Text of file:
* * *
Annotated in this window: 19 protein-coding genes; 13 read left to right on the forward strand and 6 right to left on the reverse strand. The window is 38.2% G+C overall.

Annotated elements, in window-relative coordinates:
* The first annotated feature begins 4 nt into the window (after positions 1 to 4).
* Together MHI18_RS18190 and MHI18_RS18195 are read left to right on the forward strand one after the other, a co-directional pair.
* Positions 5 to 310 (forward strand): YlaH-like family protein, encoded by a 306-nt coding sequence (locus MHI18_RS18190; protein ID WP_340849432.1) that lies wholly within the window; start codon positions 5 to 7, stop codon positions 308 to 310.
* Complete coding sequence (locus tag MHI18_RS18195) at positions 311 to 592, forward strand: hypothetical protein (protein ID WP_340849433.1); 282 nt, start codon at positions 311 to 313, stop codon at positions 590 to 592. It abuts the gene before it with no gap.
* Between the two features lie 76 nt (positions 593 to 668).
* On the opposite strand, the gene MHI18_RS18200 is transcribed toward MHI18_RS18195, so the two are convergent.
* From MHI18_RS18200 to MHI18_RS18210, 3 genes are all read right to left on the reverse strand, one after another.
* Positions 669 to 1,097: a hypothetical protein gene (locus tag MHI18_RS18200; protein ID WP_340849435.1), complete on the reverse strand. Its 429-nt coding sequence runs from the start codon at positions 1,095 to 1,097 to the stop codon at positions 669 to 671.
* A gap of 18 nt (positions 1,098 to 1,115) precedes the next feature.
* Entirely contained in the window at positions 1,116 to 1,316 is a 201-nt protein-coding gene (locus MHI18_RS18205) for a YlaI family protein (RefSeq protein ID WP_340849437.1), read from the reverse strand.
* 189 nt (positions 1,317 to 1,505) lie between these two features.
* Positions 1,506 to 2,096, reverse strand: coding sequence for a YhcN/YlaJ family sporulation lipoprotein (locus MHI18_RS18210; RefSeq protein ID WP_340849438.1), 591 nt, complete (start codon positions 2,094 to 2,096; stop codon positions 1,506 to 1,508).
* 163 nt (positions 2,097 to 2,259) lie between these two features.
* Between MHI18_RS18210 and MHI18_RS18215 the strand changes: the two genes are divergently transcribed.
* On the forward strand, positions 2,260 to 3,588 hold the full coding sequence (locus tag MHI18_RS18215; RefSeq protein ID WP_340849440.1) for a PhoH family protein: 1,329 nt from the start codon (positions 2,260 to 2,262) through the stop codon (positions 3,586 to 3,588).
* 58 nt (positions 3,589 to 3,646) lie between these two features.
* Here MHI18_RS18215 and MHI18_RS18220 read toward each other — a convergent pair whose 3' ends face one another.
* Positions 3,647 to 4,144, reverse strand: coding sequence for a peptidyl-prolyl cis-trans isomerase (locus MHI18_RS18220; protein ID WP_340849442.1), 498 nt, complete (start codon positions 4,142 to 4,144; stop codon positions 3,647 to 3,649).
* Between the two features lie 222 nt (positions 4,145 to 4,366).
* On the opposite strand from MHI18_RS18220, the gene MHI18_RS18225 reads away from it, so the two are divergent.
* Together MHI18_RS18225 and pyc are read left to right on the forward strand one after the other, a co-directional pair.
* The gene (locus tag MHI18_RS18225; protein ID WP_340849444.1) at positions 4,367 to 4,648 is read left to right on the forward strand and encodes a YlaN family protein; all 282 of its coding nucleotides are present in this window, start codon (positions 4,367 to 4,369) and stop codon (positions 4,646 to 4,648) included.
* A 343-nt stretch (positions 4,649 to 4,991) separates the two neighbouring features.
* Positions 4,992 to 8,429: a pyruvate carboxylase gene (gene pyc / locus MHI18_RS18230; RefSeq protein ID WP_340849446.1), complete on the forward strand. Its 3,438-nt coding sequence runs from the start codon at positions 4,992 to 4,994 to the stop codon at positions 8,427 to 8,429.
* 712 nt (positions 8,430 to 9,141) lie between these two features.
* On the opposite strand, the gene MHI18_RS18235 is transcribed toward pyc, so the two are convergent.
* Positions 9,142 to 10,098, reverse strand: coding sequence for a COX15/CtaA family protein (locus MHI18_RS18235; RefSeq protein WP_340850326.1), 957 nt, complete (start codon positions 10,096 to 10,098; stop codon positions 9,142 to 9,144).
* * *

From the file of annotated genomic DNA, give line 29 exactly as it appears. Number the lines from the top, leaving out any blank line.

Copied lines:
* Positions 9,142 to 10,098, reverse strand: coding sequence for a COX15/CtaA family protein (locus MHI18_RS18235; RefSeq protein WP_340850326.1), 957 nt, complete (start codon positions 10,096 to 10,098; stop codon positions 9,142 to 9,144).